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Classless Internet Domain Routing

Class A addresses are long gone, and the world is quickly running out of Class B addresses. Many Class C addresses are still available, but the small address space of a Class C network (254 hosts maximum) is a severe limitation in the high-volume game of Internet service providers (ISPs). It is possible to assign a range of Class C networks to a network owner who needs more than 254 addresses. However, treating multiple Class C networks as separate entities when they are all going to the same place only clutters up routing tables unnecessarily.

Classless Internet Domain Routing (CIDR) is a technique that allows a block of network IDs to be treated as a single entity in routing tables. CIDR groups a range of network IDs into a single address entry using what is called a supernet mask. You can think of a supernet mask as something like the opposite of a subnet mask. Instead of designating additional bits for identifying the network, the supernet mask in effect takes bits away from the network ID. The addresses in the range are therefore identified by the network address bits that the networks in the range hold in common. For example, an ISP might be assigned all Class C addresses in the range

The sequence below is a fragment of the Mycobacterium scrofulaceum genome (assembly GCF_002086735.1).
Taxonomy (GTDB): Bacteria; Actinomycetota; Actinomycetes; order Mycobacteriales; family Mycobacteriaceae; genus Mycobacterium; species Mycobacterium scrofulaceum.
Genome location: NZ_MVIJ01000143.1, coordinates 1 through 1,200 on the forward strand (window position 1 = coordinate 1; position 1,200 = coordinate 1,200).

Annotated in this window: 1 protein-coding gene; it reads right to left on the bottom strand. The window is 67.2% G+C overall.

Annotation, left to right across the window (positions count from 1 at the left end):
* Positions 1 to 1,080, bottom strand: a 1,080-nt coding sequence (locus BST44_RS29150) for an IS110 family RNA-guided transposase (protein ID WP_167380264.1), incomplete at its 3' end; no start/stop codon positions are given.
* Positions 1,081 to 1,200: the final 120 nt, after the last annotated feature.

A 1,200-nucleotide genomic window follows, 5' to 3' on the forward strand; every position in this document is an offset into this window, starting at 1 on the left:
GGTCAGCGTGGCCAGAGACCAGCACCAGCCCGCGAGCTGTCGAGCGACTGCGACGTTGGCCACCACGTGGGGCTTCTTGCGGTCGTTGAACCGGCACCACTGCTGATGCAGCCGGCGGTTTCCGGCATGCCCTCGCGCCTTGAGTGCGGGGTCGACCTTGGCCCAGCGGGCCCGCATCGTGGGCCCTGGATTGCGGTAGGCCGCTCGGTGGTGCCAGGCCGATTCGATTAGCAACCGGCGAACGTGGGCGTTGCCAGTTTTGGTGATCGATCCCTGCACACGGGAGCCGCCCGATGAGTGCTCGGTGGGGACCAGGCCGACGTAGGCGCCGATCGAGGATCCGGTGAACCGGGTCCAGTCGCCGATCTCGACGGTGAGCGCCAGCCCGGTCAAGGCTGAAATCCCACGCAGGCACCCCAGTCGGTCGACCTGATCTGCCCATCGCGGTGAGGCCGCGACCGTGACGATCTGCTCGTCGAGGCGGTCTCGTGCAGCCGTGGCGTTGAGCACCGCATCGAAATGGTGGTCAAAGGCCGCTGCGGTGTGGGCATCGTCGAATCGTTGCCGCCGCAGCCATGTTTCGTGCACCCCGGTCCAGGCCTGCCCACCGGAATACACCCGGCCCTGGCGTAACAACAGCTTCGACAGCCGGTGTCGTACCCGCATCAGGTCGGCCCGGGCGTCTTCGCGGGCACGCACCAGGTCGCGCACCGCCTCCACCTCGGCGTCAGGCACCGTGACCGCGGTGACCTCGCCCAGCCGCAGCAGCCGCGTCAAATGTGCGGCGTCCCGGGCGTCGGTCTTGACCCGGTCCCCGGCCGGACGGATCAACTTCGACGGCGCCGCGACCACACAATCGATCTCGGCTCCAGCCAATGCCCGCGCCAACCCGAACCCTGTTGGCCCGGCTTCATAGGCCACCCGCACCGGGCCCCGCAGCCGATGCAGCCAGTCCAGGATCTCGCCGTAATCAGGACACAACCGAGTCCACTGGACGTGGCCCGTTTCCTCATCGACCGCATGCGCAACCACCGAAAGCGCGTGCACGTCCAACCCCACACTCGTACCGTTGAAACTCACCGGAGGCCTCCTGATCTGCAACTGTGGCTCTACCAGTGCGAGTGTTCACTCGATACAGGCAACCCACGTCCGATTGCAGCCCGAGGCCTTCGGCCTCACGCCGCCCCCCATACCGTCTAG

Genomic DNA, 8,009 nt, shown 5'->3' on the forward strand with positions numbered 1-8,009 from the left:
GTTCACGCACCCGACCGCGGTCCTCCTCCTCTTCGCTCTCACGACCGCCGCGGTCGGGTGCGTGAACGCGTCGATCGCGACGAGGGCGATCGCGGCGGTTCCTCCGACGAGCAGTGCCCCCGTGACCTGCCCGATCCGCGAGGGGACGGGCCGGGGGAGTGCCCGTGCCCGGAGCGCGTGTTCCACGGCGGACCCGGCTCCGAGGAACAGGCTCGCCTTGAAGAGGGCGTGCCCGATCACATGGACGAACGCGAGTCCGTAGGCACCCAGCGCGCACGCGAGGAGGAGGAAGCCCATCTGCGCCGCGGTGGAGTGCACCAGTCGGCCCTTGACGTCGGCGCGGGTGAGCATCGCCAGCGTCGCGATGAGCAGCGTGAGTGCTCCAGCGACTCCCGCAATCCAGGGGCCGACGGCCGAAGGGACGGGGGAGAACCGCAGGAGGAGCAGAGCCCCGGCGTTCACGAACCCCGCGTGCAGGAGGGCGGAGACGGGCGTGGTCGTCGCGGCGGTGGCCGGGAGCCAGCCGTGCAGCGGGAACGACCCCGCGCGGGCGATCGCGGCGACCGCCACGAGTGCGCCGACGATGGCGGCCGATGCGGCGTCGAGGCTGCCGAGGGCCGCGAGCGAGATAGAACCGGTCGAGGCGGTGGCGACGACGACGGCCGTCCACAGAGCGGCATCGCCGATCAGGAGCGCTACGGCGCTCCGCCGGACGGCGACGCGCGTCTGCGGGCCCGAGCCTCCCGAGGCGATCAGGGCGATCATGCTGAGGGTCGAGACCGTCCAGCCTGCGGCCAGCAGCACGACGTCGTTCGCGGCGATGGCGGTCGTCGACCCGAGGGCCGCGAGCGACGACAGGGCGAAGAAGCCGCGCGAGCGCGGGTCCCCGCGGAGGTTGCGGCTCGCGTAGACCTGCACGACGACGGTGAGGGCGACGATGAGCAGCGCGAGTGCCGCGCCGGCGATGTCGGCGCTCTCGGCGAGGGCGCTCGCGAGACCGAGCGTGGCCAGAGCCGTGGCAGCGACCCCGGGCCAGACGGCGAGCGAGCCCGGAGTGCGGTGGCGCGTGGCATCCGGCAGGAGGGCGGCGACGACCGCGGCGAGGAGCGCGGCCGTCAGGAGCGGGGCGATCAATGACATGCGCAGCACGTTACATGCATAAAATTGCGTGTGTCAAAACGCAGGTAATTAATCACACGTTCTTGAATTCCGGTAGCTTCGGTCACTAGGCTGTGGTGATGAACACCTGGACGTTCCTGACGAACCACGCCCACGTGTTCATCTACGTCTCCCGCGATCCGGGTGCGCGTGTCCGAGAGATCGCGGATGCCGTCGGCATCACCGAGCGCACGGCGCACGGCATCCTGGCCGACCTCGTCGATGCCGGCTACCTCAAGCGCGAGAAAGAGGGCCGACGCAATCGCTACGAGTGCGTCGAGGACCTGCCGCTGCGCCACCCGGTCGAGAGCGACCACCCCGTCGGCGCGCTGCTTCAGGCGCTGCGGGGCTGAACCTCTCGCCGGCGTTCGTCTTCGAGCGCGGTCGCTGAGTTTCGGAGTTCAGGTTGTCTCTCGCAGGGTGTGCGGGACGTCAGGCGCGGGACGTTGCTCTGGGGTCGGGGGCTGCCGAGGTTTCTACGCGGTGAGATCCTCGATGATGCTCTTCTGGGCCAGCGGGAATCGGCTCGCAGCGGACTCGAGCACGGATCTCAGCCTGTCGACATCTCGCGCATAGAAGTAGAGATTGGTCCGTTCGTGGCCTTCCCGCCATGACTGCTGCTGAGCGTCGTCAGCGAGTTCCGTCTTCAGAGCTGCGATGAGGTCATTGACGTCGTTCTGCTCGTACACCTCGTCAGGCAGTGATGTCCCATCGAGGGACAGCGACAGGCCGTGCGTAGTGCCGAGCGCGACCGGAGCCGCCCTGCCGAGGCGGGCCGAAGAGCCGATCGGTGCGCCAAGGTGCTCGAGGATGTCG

204.21.128.0 (11001100000101011000000000000000)

to 204.21.255.255 (11001100000101011111111111111111).

In this case, the network addresses are identical up to the seventeenth bit counting from the left. The supernet mask would therefore be 11111111111111111000000000000000, which is equivalent to the dotted decimal mask 255.255.128.0.

The address block is specified using the lowest address in the range followed by the supernet mask. A common notation for a CIDR address/mask pair is to show the number of mask bits after the address with a slash (/) separator. Hence, the CIDR range in the preceding example would be specified as 204.21.128.0/17.

Of course, CIDR addressing can be used only if the routers on the network support it.

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